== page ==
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Tuesday, April 12, 2016

Teacher Tuesday: first year flashback

Today I'm linking up with Shelley at Pitch Publications to reminisce about my first year of teaching. It has been really fun to read the posts from all of the other teachers who have written about their first years as well- be sure to click on the picture to check out all of the other linked up posts! 

This post is by Pitch Publications with Shelley Tomich and is a linky party where several music teachers link up to talk about their first year teaching. For some it has been a decade, for others a few years. #pitchpublications #elmused #iTeachMusicā€¯ data-pin-media=

What subject/age and where were you teaching?

I did my student teaching at an international school in South Korea, and I was lucky enough to be able to land a job at another international school while I was there. The school was a relatively new one, and my first year teaching was their first year in a new building. It is now one of the biggest international schools in South Korea, but at the time everything was still very new. I taught K-5 general music.

What was your first classroom like?

As I mentioned, the building was brand new- I was the first one to teach there- so it was in good shape. BUT it was one of the worst classrooms I have taught in ever. The room was pretty small. When I showed up the first time, they had a class set of desks with the little desks attached. When I ran to the office to complain, they told me that the previous music teacher (whom they had consulted about how to set up the room, what to order etc) had suggested those. Turns out she mostly did music theory and music history. She taught K-12 music, though, and was primarily a string player with little background in elementary music. Thankfully they got rid of the desk-chairs and brought in some folding chairs, which they eventually replaced with some actual music chairs before the end of the year. 

The worst part, though, was that the classroom was in the 2nd basement. As in, the basement below the basement. I had a dehumidifier permanently running in there that I emptied at least once a day, and I had no windows so I never knew what the weather was like. I distinctly remember a day when the students came in from recess with snow all over their shoes and I had had no idea that it was snowing! My allergies did not fare well that year either because of the mold.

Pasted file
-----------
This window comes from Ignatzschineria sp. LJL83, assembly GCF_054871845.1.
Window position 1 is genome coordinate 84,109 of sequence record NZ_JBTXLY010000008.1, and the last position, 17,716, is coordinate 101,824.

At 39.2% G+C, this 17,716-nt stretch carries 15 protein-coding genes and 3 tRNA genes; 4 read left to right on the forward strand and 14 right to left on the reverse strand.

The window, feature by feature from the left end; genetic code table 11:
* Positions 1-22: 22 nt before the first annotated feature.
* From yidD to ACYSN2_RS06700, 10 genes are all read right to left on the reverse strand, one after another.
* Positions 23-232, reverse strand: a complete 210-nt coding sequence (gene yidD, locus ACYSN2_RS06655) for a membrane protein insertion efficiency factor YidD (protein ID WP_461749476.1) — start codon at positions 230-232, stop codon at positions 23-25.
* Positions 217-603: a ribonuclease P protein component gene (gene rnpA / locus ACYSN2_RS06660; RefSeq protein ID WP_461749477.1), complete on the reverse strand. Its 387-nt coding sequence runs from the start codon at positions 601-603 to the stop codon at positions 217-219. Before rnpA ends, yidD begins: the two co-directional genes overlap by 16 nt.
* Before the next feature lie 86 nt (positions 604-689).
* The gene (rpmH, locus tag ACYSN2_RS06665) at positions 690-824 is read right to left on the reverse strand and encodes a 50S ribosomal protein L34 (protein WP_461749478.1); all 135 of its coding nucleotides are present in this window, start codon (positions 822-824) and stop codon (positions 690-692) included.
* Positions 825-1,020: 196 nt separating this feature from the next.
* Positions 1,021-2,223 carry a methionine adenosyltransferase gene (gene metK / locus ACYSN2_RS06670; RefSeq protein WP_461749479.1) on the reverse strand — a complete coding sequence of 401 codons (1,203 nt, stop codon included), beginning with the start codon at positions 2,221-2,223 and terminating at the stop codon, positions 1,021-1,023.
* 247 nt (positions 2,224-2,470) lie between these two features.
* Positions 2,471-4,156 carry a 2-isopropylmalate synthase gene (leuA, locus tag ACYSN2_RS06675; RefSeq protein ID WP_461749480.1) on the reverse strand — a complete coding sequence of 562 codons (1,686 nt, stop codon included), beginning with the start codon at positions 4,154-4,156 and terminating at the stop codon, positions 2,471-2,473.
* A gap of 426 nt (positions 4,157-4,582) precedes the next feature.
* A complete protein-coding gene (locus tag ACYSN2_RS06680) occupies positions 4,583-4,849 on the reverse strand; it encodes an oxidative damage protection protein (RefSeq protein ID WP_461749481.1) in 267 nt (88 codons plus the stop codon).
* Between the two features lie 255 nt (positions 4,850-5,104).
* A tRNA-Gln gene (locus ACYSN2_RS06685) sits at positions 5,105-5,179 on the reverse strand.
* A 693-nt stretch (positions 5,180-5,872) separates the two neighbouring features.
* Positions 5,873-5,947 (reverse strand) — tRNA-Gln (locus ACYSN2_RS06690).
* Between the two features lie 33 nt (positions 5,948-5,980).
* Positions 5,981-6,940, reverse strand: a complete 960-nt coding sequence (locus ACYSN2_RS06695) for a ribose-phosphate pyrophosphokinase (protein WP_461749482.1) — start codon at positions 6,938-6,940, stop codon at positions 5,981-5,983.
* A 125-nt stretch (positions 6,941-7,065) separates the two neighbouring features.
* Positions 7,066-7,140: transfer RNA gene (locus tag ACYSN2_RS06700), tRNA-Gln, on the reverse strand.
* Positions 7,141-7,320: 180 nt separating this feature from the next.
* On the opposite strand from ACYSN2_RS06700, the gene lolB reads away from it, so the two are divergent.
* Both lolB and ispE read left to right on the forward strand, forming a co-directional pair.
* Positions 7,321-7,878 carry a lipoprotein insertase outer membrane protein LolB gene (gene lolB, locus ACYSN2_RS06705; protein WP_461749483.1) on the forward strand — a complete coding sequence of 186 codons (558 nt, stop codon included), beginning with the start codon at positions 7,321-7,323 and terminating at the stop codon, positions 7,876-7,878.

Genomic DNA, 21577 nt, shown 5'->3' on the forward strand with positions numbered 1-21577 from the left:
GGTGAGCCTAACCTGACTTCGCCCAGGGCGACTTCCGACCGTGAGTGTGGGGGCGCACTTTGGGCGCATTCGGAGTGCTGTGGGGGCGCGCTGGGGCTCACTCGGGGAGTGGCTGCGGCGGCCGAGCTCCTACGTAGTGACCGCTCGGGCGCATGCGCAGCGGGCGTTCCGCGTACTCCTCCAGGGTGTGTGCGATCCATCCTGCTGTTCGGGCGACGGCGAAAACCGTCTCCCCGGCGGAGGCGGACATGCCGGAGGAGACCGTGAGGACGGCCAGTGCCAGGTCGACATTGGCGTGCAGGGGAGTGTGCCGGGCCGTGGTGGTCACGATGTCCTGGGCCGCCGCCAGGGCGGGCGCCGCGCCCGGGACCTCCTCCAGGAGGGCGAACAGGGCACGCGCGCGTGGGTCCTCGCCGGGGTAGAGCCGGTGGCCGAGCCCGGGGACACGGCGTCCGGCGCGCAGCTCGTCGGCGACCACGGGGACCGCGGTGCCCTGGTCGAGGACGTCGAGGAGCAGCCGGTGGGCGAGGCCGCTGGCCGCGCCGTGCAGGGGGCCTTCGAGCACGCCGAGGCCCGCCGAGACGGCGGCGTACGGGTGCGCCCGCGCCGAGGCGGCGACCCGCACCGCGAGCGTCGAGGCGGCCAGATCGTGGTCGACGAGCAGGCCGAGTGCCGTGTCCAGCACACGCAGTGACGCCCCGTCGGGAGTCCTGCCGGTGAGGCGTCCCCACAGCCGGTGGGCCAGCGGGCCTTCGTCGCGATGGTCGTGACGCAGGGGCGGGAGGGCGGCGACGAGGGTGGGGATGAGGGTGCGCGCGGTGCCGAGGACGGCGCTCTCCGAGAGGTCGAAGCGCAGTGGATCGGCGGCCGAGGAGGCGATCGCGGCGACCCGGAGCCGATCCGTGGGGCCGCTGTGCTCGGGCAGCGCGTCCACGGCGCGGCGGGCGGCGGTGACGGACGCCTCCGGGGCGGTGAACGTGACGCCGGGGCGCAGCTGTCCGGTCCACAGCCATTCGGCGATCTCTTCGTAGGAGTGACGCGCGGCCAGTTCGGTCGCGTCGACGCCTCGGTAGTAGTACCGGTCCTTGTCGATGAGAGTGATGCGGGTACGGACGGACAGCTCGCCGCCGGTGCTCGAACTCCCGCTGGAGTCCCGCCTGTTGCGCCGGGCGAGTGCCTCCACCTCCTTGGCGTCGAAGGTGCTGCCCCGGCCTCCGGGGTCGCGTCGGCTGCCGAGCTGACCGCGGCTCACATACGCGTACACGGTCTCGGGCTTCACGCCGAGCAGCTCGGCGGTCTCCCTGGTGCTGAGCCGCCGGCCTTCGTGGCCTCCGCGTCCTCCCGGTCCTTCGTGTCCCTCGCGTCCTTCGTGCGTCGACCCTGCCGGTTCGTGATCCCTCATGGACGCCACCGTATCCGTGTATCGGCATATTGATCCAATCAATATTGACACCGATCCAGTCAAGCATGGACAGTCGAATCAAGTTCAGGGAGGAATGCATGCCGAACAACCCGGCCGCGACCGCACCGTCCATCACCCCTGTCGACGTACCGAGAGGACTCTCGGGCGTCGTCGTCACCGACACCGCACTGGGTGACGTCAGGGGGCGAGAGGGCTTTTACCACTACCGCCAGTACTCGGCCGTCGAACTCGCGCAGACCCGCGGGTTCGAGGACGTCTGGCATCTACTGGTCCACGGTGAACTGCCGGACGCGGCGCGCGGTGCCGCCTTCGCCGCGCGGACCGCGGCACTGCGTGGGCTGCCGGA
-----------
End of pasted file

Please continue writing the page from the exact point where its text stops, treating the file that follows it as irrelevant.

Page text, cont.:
Were you given supplies and materials?

The previous teacher who ordered supplies did not know what things were most necessary for elementary music, so although the school invested a good bit of money into setting up the room, they didn't put the money into the right things. When I showed up, I had 20 soprano xylophones (but no alto's, glockenspiels, or any other variety of barred instruments), 20 guiros (yes, guiros), and the old Share the Music textbooks. No hand drums, no rhythm sticks, no triangles... There was also an electric piano, CD player, and a SmartBoard, which was awesome. Thankfully I was able to get the hand drums and rhythm sticks while I was still there, and got them started on some other types of barred instruments, small percussion, and other supplemental teaching materials for the following year.

What do you remember about your first day?

Honestly, not much. I remember the general feeling of, "what if people find out I have no idea what I'm doing?!?", and I remember that at the end of the day I felt completely exhausted and also excited, because I LOVED it just as much as I thought I would (and I was so relieved to have made it through the day). I remember too that my teaching schedule was very predictable- I had 5th, then 4th, then 3rd, and so on down to kindergarten every day in order- it was beautiful. The biggest difficulty was that kindergarten was at the very end of the day AND they combined two classes for specials, so I ended up teaching almost 40 kindergarteners at the same time (with no aid or other adult). I was terrified but I really love teaching the younger ones best so it was fun too :)